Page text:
Ruminations on Science

The text below was modified slightly from a comment I left over at Crooked Timber. After writing it, I thought it held up ok as a separate piece of writing, divorced from the comment thread, so I’m just posting it here with minimal alterations:

Science is hard. It’s just really difficult to even achieve a small amount of mastery in an area of your own alleged expertise. There’s just so much of it, and so much more appearing every day. There are varying responses to this problem. One response is to just write off any results that disagree with conclusions that one has already reached by other means. Another is to set up institutions in which legitimate queries after truth can actually be carried out and debated. That’s a great meta-solution, in my view, but unsurprisingly it comes with its own meta-problems. Now you’ve got this whole other layer of professional scientists that, to the untutored observer, appear interposed priestlike between you and the truth. As with any sufficiently complex (i.e. involving more than 5 people) institutions, mystification sets in. If you’re already predetermined to disregard what the scientists are saying in the first place, what is in reality an imperfect mechanism for adjudicating truth claims begins looking like a conspiracy to suppress your great uncle’s naturopathic cure for cancer. And the thing about conspiracies is that they can never be disproven; any evidence counter to the conspiracist conclusion is merely additional proof that those who offer the evidence are in on the conspiracy.

In the right (wrong) sorts of circumstances, this problem becomes a horrible vicious circle. It can only be resolved by taking a step back and trying to understand science as a human institution and scientists as human practitioners; in other words, trying to figure out what scientists are doing and why. That is also very hard, especially if you come from outside a scientific discipline, because you’ll be entering into discussions in which you lack the requisite terminology for understanding all the little details. That’s why scientific communication is a two-way street: if the average person holds some responsibility for trying to understand how science gets done, then scientists have commensurate responsibility to explain that process in a way that’s understandable. Sadly, scientists have often failed at this task; those who can do it well, like Carl Sagan, Neil deGrasse Tyson, and P.Z. Myers, are worth their weight in gold because they’re quite rare.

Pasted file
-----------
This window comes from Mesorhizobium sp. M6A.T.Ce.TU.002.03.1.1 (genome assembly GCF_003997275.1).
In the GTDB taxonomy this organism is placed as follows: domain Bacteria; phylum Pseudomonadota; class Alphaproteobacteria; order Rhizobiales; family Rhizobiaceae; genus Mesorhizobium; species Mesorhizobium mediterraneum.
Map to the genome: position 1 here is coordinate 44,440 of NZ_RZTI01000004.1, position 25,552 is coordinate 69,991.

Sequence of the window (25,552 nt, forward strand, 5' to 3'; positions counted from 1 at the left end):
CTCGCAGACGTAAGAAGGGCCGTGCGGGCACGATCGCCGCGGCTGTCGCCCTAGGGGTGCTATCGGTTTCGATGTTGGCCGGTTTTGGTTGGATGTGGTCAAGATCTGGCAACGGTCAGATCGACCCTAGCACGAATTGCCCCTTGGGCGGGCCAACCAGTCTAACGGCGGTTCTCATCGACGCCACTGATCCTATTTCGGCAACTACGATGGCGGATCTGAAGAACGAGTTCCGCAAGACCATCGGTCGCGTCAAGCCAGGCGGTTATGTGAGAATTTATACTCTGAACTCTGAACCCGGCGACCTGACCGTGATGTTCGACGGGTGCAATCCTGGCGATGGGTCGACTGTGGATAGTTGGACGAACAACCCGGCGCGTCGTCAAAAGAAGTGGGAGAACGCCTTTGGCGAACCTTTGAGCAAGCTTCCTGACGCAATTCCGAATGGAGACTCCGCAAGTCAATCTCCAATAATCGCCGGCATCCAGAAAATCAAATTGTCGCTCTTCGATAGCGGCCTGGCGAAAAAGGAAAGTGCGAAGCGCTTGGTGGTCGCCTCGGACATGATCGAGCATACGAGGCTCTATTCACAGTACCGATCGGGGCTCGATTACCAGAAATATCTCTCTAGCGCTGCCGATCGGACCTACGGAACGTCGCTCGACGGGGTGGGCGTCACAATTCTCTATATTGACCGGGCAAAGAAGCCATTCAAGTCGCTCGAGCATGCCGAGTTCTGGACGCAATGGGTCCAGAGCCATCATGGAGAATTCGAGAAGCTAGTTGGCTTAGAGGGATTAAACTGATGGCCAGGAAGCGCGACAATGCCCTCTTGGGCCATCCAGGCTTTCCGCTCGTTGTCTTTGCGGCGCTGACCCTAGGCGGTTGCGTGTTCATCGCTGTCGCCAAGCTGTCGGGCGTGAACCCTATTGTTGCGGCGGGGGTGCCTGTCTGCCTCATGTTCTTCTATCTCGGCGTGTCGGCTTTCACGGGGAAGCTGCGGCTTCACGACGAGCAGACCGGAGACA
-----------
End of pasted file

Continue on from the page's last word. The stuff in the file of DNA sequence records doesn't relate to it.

The problem with people like global warming deniers and the anti-vax crowd is that everything they do undermines these institutions. If you only care about being right instead of getting it right (parsing the distinction is left as an exercise for the reader), then all this stuff like peer review and independent verification is just so much cruft that you can discard when it runs up against something you want badly to be true. The danger of that is that sooner or later you’ll cut down the very tree you sit in, as the Russian expression goes, and when you actually require those mechanisms and institutions to function properly because they impact your own life, they won’t.